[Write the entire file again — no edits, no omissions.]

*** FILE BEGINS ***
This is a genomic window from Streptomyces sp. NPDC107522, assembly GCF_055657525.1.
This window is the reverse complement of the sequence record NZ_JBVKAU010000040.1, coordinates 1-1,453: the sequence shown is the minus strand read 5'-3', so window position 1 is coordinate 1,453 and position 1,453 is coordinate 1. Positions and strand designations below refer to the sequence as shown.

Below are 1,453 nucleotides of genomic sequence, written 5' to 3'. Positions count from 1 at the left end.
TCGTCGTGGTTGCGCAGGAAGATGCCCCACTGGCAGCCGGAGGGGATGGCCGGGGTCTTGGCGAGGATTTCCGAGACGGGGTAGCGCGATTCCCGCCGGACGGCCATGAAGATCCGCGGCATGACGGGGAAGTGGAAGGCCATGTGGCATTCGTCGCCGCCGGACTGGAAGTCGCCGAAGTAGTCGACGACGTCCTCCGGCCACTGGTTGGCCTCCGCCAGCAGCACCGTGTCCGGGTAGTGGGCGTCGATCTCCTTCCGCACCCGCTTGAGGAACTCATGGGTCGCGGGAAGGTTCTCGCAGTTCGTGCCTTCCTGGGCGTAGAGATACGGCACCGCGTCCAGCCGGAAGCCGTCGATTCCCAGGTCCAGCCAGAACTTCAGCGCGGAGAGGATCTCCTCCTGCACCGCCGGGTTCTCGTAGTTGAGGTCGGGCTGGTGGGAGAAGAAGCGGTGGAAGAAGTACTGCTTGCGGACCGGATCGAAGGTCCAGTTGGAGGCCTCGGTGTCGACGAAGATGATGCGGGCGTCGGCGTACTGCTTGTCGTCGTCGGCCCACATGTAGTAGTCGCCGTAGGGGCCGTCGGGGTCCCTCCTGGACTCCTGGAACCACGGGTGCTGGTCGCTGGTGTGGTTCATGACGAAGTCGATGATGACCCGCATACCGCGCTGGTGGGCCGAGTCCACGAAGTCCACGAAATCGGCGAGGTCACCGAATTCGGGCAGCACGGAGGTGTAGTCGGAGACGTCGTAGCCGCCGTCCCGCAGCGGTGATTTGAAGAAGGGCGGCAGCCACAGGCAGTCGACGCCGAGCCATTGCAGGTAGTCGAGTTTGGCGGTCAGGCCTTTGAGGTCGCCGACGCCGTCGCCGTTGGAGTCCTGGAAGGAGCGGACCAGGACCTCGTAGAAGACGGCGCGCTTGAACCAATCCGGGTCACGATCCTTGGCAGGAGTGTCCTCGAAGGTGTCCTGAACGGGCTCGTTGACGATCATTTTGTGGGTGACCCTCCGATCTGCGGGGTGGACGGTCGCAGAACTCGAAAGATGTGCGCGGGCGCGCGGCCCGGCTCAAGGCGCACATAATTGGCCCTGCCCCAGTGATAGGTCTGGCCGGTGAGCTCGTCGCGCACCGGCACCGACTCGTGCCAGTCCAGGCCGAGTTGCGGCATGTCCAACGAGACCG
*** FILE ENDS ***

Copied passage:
This is a genomic window from Streptomyces sp. NPDC107522, assembly GCF_055657525.1.
This window is the reverse complement of the sequence record NZ_JBVKAU010000040.1, coordinates 1-1,453: the sequence shown is the minus strand read 5'-3', so window position 1 is coordinate 1,453 and position 1,453 is coordinate 1. Positions and strand designations below refer to the sequence as shown.

Below are 1,453 nucleotides of genomic sequence, written 5' to 3'. Positions count from 1 at the left end.
TCGTCGTGGTTGCGCAGGAAGATGCCCCACTGGCAGCCGGAGGGGATGGCCGGGGTCTTGGCGAGGATTTCCGAGACGGGGTAGCGCGATTCCCGCCGGACGGCCATGAAGATCCGCGGCATGACGGGGAAGTGGAAGGCCATGTGGCATTCGTCGCCGCCGGACTGGAAGTCGCCGAAGTAGTCGACGACGTCCTCCGGCCACTGGTTGGCCTCCGCCAGCAGCACCGTGTCCGGGTAGTGGGCGTCGATCTCCTTCCGCACCCGCTTGAGGAACTCATGGGTCGCGGGAAGGTTCTCGCAGTTCGTGCCTTCCTGGGCGTAGAGATACGGCACCGCGTCCAGCCGGAAGCCGTCGATTCCCAGGTCCAGCCAGAACTTCAGCGCGGAGAGGATCTCCTCCTGCACCGCCGGGTTCTCGTAGTTGAGGTCGGGCTGGTGGGAGAAGAAGCGGTGGAAGAAGTACTGCTTGCGGACCGGATCGAAGGTCCAGTTGGAGGCCTCGGTGTCGACGAAGATGATGCGGGCGTCGGCGTACTGCTTGTCGTCGTCGGCCCACATGTAGTAGTCGCCGTAGGGGCCGTCGGGGTCCCTCCTGGACTCCTGGAACCACGGGTGCTGGTCGCTGGTGTGGTTCATGACGAAGTCGATGATGACCCGCATACCGCGCTGGTGGGCCGAGTCCACGAAGTCCACGAAATCGGCGAGGTCACCGAATTCGGGCAGCACGGAGGTGTAGTCGGAGACGTCGTAGCCGCCGTCCCGCAGCGGTGATTTGAAGAAGGGCGGCAGCCACAGGCAGTCGACGCCGAGCCATTGCAGGTAGTCGAGTTTGGCGGTCAGGCCTTTGAGGTCGCCGACGCCGTCGCCGTTGGAGTCCTGGAAGGAGCGGACCAGGACCTCGTAGAAGACGGCGCGCTTGAACCAATCCGGGTCACGATCCTTGGCAGGAGTGTCCTCGAAGGTGTCCTGAACGGGCTCGTTGACGATCATTTTGTGGGTGACCCTCCGATCTGCGGGGTGGACGGTCGCAGAACTCGAAAGATGTGCGCGGGCGCGCGGCCCGGCTCAAGGCGCACATAATTGGCCCTGCCCCAGTGATAGGTCTGGCCGGTGAGCTCGTCGCGCACCGGCACCGACTCGTGCCAGTCCAGGCCGAGTTGCGGCATGTCCAACGAGACCG